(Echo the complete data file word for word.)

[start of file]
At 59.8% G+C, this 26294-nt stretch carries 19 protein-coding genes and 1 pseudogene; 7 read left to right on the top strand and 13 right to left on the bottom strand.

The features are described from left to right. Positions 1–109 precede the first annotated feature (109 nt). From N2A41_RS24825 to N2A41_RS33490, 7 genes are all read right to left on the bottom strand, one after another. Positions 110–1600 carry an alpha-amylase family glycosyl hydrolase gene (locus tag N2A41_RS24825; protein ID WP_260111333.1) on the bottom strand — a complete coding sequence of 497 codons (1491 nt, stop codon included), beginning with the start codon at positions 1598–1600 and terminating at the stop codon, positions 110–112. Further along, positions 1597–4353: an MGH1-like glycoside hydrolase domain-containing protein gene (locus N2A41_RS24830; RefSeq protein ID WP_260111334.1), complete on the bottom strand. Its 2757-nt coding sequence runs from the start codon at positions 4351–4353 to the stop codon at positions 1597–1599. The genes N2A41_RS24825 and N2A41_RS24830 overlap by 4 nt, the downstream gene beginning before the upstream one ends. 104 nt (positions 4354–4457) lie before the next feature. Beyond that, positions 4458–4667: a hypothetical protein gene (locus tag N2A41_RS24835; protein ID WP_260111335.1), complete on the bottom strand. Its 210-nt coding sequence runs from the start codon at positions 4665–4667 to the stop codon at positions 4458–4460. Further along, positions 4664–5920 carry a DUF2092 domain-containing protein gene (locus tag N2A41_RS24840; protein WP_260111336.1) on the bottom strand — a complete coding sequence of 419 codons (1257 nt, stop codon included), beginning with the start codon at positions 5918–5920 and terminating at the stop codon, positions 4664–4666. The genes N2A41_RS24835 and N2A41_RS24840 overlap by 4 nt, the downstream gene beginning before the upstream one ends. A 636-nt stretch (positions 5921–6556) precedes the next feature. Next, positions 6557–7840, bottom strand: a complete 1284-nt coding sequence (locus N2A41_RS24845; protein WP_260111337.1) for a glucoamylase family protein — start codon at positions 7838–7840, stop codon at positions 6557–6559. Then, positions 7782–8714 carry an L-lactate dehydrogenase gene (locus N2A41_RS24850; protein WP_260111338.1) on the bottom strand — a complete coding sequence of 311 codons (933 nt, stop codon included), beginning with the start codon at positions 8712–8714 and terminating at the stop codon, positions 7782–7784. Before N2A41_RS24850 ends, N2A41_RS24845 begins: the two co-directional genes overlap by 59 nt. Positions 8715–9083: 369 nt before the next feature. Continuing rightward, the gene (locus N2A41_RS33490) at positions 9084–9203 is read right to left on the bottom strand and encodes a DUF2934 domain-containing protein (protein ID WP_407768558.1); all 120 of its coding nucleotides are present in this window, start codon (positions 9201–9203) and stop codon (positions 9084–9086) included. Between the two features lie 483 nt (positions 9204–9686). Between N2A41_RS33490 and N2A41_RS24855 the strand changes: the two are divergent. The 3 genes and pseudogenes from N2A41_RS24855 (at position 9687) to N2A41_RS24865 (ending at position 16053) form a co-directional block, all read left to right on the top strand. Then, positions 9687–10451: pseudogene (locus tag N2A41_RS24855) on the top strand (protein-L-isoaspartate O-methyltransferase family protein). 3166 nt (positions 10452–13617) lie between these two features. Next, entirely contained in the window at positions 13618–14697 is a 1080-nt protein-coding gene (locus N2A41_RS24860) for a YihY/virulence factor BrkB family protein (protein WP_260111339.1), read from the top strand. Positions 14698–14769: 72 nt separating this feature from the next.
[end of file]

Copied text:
At 59.8% G+C, this 26294-nt stretch carries 19 protein-coding genes and 1 pseudogene; 7 read left to right on the top strand and 13 right to left on the bottom strand.

The features are described from left to right. Positions 1–109 precede the first annotated feature (109 nt). From N2A41_RS24825 to N2A41_RS33490, 7 genes are all read right to left on the bottom strand, one after another. Positions 110–1600 carry an alpha-amylase family glycosyl hydrolase gene (locus tag N2A41_RS24825; protein ID WP_260111333.1) on the bottom strand — a complete coding sequence of 497 codons (1491 nt, stop codon included), beginning with the start codon at positions 1598–1600 and terminating at the stop codon, positions 110–112. Further along, positions 1597–4353: an MGH1-like glycoside hydrolase domain-containing protein gene (locus N2A41_RS24830; RefSeq protein ID WP_260111334.1), complete on the bottom strand. Its 2757-nt coding sequence runs from the start codon at positions 4351–4353 to the stop codon at positions 1597–1599. The genes N2A41_RS24825 and N2A41_RS24830 overlap by 4 nt, the downstream gene beginning before the upstream one ends. 104 nt (positions 4354–4457) lie before the next feature. Beyond that, positions 4458–4667: a hypothetical protein gene (locus tag N2A41_RS24835; protein ID WP_260111335.1), complete on the bottom strand. Its 210-nt coding sequence runs from the start codon at positions 4665–4667 to the stop codon at positions 4458–4460. Further along, positions 4664–5920 carry a DUF2092 domain-containing protein gene (locus tag N2A41_RS24840; protein WP_260111336.1) on the bottom strand — a complete coding sequence of 419 codons (1257 nt, stop codon included), beginning with the start codon at positions 5918–5920 and terminating at the stop codon, positions 4664–4666. The genes N2A41_RS24835 and N2A41_RS24840 overlap by 4 nt, the downstream gene beginning before the upstream one ends. A 636-nt stretch (positions 5921–6556) precedes the next feature. Next, positions 6557–7840, bottom strand: a complete 1284-nt coding sequence (locus N2A41_RS24845; protein WP_260111337.1) for a glucoamylase family protein — start codon at positions 7838–7840, stop codon at positions 6557–6559. Then, positions 7782–8714 carry an L-lactate dehydrogenase gene (locus N2A41_RS24850; protein WP_260111338.1) on the bottom strand — a complete coding sequence of 311 codons (933 nt, stop codon included), beginning with the start codon at positions 8712–8714 and terminating at the stop codon, positions 7782–7784. Before N2A41_RS24850 ends, N2A41_RS24845 begins: the two co-directional genes overlap by 59 nt. Positions 8715–9083: 369 nt before the next feature. Continuing rightward, the gene (locus N2A41_RS33490) at positions 9084–9203 is read right to left on the bottom strand and encodes a DUF2934 domain-containing protein (protein ID WP_407768558.1); all 120 of its coding nucleotides are present in this window, start codon (positions 9201–9203) and stop codon (positions 9084–9086) included. Between the two features lie 483 nt (positions 9204–9686). Between N2A41_RS33490 and N2A41_RS24855 the strand changes: the two are divergent. The 3 genes and pseudogenes from N2A41_RS24855 (at position 9687) to N2A41_RS24865 (ending at position 16053) form a co-directional block, all read left to right on the top strand. Then, positions 9687–10451: pseudogene (locus tag N2A41_RS24855) on the top strand (protein-L-isoaspartate O-methyltransferase family protein). 3166 nt (positions 10452–13617) lie between these two features. Next, entirely contained in the window at positions 13618–14697 is a 1080-nt protein-coding gene (locus N2A41_RS24860) for a YihY/virulence factor BrkB family protein (protein WP_260111339.1), read from the top strand. Positions 14698–14769: 72 nt separating this feature from the next.